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Book Binding Made Easy


This is not a book on commercial bindery systems or automated publishing. Nor

will I discuss restoration of antique books or the history of book binding-it is
quite simply a book to help the writer with limited resources get his work into
print- fast and easy and in a Mass paperback size. When you’ve finished this
book, you too will be able to make a book the size and quality of the
commercial publishing trade.

When I finished my first novel, it was extremely important for me to see it in

print. After trying all the conventional methods to get my work published,
short of Vanity Publishing, I began researching methods for making books. I
was amazed that those complicated looking things I’ve been burying my nose in
for most of my life, were in fact pretty simple in nature. Without a doubt, the
real work is in creating the text.

With that said, I’m sure you too will discover as I have that there is a great deal
of pleasure to be found in taking that labor of love and turning it into
something you can hold in your hands and be extremely proud of!

I will delve into more detail with each step of the process, covering all the tools
and materials that I’ve found to work. At that time, I will also offer tips that
I’ve learned through ‘doing’, and I have done a lot of ‘doing’ between writing
novels. Note: there are always alternatives to tried and true materials and
methods and I strongly suggest you experiment.
One of the greatest pleasures in producing a one of a kind-one at a time-book is
that you can customize it specifically for the individual to whom you intend to
give it. My friends and family are always taken aback when they receive my
latest novel and the credits are thanking them personally for their inspiration
or help.
The press pictured and used in the illustrations is simple and unique. Anyone
with access to some scrap lumber and a ‘C-clamp’ can build one. The trick to a
good press is ease of use and that all the joints are perfectly square for a concise
binding. A fancier arrangement could be fabricated from more expensive
materials, but the same purpose will be served, and the final product the same if
you’re press is constructed accurately. All told, the press is nothing more than a
tool to square up and hold your book together under pressure while the glue
A cold glue is used in the following process, available at almost all hardware,
craft, and variety stores. The container pictured is what I use with good results,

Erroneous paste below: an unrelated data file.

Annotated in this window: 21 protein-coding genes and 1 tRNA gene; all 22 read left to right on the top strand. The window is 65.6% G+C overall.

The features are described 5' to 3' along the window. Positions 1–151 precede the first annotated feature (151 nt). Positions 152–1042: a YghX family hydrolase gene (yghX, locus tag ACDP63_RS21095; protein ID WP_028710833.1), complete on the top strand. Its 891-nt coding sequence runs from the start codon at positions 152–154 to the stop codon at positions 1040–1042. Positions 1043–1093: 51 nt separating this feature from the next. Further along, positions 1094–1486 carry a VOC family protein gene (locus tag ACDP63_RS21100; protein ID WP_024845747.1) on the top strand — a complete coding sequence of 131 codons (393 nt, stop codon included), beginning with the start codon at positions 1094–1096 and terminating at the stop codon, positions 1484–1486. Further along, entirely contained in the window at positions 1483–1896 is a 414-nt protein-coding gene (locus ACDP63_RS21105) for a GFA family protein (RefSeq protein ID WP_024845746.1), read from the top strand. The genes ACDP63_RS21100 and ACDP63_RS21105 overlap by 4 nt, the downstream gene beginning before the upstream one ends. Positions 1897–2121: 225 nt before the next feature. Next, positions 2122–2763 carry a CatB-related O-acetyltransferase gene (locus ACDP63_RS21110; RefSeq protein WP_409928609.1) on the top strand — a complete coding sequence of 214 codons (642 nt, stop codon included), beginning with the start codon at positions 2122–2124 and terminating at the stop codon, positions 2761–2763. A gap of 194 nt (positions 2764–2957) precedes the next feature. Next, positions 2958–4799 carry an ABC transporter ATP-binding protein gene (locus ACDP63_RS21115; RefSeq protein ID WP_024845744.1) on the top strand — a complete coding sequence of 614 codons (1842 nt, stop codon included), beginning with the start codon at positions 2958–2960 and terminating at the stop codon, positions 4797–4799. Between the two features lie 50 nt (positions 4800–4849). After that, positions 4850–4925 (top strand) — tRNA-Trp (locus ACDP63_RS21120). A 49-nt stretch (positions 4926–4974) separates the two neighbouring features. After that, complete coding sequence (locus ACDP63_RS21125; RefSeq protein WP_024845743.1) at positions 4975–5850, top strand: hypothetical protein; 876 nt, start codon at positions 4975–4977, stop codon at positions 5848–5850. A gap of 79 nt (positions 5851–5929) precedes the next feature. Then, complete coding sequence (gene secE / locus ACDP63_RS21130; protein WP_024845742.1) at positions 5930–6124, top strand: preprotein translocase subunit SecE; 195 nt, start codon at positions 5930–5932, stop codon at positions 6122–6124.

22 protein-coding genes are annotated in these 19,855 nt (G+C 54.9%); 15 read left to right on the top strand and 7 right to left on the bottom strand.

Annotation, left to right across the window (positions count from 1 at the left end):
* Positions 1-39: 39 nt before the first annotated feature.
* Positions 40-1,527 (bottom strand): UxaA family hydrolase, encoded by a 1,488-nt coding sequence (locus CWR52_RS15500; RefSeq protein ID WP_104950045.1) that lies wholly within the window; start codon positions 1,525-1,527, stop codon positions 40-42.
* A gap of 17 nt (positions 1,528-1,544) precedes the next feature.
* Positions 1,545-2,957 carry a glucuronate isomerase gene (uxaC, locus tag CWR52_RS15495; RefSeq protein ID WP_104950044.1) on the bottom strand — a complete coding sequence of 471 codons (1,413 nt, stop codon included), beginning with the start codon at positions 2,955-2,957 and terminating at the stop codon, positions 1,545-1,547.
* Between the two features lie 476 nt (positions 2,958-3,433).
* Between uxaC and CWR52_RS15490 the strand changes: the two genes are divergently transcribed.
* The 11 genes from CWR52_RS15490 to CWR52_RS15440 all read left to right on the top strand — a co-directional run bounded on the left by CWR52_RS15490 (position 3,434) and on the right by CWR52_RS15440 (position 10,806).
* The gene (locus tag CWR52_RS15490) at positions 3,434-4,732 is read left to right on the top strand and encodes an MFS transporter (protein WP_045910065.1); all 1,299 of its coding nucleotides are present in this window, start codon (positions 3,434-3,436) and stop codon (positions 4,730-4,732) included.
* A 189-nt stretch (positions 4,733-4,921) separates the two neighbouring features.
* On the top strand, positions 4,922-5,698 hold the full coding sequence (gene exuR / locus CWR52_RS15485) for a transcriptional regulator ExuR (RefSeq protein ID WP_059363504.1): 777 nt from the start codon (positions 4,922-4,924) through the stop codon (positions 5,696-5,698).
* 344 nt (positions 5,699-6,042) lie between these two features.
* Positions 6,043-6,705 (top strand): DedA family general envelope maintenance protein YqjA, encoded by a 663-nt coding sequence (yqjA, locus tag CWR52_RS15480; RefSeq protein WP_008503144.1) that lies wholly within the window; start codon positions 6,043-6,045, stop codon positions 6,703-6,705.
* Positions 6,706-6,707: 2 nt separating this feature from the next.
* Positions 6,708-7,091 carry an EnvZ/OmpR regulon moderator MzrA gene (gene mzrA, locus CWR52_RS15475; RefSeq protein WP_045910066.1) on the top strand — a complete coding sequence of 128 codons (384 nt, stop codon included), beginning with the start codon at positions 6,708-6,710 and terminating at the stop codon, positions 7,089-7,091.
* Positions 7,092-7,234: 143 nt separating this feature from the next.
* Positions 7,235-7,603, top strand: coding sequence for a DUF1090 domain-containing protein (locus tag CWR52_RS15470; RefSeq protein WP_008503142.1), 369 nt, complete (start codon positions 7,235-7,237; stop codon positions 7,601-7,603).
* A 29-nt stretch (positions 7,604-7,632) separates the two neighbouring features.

but is in no way an endorsement. Any strong adhesive that remains flexible will
work if it doesn’t stain or otherwise damage the paper.
Most any paper can be used, but I recommend an inexpensive photo paper for
the cover, and 18# or lighter paper for the leaves. 20# paper will work, but the
pages may be slightly stiff, increasing the strain on the glued binding. 20# and
heavier paper will work fine with larger books such as Trade paperbacks. But
for our purposes here, employ as light of weight as your printer will handle
without risk of jamming. Toilet paper could be used, if you were so inclined,
but it’s not a very durable material for book leaves and has a tendency to leave
behind a great amount of fuzz buildup in your printer. Readily available 8½ X
11 paper will yield three leafs per sheet or six printed pages. You don’t have to
be a math major to see how inexpensive the paper in a book is compared to the
total cost, as compared to the printing costs.
Any printer will do, but this is going to be your largest expense involved in
making your own books--not the actual cost of the printer, but the per/page
cost of printing. There are many inexpensive laser printers on the market, or
you can consider an ink jet. Just remember, the ink jet printer is slower, as a
rule, and considerably less cost effective per page of text.
My best investment since making my own books was a $5.00 laser printer I
obtained from a second-hand store. The toner cartridge was depleted, but still
intact. I refilled the cartridge with bulk toner, cleaned the rest of the printer
inside and out, and have printed more than 20,000 paperback pages with it
since then. My more expensive laser printer, which I purchased new hasn’t
been nearly as reliable. Save your ink jet for printing covers, unless you’re into
refilling ink cartridges.
I hope you enjoy applying the information I have compiled in this how-to book
and that the finished products bring you as much joy as they have me.
Will Decker